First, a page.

This year’s report discusses the increasing levels of complexity in the field of biotechnology. And it explains how this is driving exciting change in the Swiss biotechnology sector. The take ranges from the insights of an evolutionary biologist to news of the latest programs and institutions.
Living complexity and the role of trusted networks
Life sciences deal with living organisms, which are complex selforganizing systems. This complexity increases exponentially when we take life sciences out of the laboratory and incorporate them into the world of living beings.
“Complexity allows for innovation”
Evolutionary biologist Andreas Wagner knows it from his own research: life is hard to understand because of its complexity. But without the intricacies of metabolisms and intertwined protein structures, organisms would not have enough freedom to innovate.
Industry and research harvest the fruits of the NTN Swiss Biotech program
The NTN Swiss Biotech™ is a unique network that supports the competitiveness of the biotech ecosystem, fueled by close ties between industry and research and sponsored by the Commission of Technology and Innovation (CTI).
From CTI to Innosuisse
The Commission of Technology and Innovation (CTI) is the Swiss Confederation’s innovation promotion agency. It provides consultancy and networking services and financial resources to help turn scientific research into economic results. From 1 January 2018, Innosuisse will take over the functions of the current CTI.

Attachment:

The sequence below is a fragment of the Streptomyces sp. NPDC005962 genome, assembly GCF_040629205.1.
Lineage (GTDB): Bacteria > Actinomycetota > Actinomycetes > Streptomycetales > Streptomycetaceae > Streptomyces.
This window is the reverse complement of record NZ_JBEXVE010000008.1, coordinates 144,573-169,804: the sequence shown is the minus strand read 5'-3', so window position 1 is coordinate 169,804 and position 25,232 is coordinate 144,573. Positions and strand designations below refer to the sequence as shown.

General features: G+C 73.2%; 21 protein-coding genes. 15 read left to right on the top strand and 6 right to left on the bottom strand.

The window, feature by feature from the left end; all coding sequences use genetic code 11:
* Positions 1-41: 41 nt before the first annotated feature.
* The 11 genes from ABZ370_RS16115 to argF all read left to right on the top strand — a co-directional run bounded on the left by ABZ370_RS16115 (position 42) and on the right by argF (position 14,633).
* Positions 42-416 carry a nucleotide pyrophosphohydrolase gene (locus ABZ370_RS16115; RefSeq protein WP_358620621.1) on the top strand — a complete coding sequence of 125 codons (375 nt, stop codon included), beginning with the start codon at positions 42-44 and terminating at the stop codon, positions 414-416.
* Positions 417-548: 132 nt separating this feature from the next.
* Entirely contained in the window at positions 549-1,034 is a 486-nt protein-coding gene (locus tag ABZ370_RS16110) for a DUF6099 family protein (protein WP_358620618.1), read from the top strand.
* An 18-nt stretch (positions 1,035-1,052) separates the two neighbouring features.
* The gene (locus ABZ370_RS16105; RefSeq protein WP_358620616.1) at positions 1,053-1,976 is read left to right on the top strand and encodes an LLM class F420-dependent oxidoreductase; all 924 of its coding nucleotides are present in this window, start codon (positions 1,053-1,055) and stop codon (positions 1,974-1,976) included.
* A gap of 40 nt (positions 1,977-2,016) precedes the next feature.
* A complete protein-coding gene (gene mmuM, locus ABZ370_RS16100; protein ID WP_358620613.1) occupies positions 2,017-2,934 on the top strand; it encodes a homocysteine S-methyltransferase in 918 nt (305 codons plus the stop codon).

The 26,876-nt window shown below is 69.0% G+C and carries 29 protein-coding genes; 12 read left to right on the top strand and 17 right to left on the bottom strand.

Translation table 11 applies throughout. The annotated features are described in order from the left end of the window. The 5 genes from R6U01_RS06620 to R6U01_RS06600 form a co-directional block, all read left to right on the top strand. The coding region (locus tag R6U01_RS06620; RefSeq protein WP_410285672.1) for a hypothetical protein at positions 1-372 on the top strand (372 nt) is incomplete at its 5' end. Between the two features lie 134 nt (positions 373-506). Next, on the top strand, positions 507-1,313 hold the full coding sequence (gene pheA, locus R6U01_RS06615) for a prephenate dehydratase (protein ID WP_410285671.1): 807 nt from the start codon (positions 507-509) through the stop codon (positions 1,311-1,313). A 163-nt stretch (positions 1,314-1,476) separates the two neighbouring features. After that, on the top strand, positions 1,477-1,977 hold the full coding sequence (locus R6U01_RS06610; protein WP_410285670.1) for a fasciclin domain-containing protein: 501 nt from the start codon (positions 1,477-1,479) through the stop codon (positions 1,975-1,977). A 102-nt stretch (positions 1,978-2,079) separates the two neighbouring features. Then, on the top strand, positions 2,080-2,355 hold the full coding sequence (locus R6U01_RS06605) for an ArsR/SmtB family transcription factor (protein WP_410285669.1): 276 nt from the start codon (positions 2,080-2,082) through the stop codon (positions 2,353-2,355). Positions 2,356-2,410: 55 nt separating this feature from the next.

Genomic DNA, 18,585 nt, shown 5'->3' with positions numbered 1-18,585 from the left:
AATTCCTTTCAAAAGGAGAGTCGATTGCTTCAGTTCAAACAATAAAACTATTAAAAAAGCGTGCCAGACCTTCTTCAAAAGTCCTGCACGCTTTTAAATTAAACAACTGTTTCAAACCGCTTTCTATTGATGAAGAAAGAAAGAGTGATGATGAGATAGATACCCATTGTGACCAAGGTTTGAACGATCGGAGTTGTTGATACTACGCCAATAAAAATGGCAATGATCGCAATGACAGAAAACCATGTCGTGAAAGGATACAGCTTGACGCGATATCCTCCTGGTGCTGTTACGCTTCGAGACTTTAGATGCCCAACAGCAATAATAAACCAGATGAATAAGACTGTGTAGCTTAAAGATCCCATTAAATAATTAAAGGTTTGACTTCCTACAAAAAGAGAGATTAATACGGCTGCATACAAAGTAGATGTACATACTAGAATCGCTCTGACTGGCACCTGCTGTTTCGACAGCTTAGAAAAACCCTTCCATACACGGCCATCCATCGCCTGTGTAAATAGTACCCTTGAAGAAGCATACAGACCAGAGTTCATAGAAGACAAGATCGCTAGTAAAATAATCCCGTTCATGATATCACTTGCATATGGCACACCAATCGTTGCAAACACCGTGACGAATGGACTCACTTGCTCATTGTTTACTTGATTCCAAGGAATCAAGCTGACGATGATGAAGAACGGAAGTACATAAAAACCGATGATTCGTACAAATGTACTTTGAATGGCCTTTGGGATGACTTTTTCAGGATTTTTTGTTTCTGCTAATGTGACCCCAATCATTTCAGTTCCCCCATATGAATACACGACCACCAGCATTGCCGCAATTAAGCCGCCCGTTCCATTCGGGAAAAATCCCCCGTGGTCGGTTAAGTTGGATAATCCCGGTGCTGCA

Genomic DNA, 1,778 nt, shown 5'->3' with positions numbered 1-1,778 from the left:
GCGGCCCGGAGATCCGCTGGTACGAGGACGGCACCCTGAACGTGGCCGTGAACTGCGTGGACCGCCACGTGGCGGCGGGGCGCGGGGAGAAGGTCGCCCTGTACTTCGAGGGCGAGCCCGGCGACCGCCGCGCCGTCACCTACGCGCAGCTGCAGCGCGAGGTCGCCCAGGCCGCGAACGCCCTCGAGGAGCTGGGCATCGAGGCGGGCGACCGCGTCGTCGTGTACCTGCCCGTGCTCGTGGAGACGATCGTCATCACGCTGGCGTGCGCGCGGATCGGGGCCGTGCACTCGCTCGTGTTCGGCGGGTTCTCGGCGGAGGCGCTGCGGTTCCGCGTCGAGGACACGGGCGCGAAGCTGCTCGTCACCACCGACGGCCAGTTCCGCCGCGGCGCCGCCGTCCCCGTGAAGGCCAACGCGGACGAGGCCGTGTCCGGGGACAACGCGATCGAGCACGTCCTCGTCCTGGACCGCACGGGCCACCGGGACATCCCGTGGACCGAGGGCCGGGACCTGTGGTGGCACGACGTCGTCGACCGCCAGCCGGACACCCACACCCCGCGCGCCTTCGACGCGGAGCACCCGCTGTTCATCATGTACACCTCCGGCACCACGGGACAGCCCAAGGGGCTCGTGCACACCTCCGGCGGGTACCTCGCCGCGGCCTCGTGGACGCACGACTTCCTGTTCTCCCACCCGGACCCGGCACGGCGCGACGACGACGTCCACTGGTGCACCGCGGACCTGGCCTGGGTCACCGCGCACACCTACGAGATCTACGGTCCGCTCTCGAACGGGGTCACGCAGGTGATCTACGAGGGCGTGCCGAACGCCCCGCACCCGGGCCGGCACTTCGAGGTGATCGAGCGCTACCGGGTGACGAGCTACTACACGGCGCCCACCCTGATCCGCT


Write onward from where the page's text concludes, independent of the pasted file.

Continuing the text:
Freedom-to-operate in biotech: multiplied complexities
Over the past two decades, the biotech industry has matured into an established business with numerous commercial products generating high returns on investment. In parallel, novel technologies, new players and additional fields of application have continued to increase overall diversity. All along, patents have been instrumental in protecting products and encouraging investment in this high risk/high potential industry. Consequently, the patent landscape for biotechnology has become large and complex.
Switzerland, a great environment for complex industries
Switzerland offers good framework conditions for complex industries. One example is the highly specialized flavour and fragrance sector, in which Swiss companies occupy a world leadership role.
Switzerland: success through diversity
For many years, Switzerland has held the top spot in one of the best known international competitiveness indexes. In 2016, for the eighth consecutive year, it took first place in the World Economic Forum (WEF) annual rankings. With an average USD 81,324, Switzerland’s per capita gross domestic product is the fourth largest in the world.
Reducing complexity as a function of strategy
The call for clarity has never been louder because it is considered essential when it comes to making sense of complexity. Companies that master a structured approach to reduce complexity will unlock new opportunities and successfully manage the ever-growing list of regulations. Not only will they become more effective, they will also be better understood by the public and investors. SIX solicits the view of executives from listed companies and a corporate finance representative.
Positive biotech performance indicators
Biotech continued its positive journey in 2016 although some of the key performance indicators did not reach the record heights of the previous years. Overall the US Food and Drug Administration approved 22 new drugs as compared with 45 in 2015 and 41 in 2014. The European Medicine Agency issued in total 81 positive opinions, slightly down on the 93 issued in 2015 and 82 in 2014.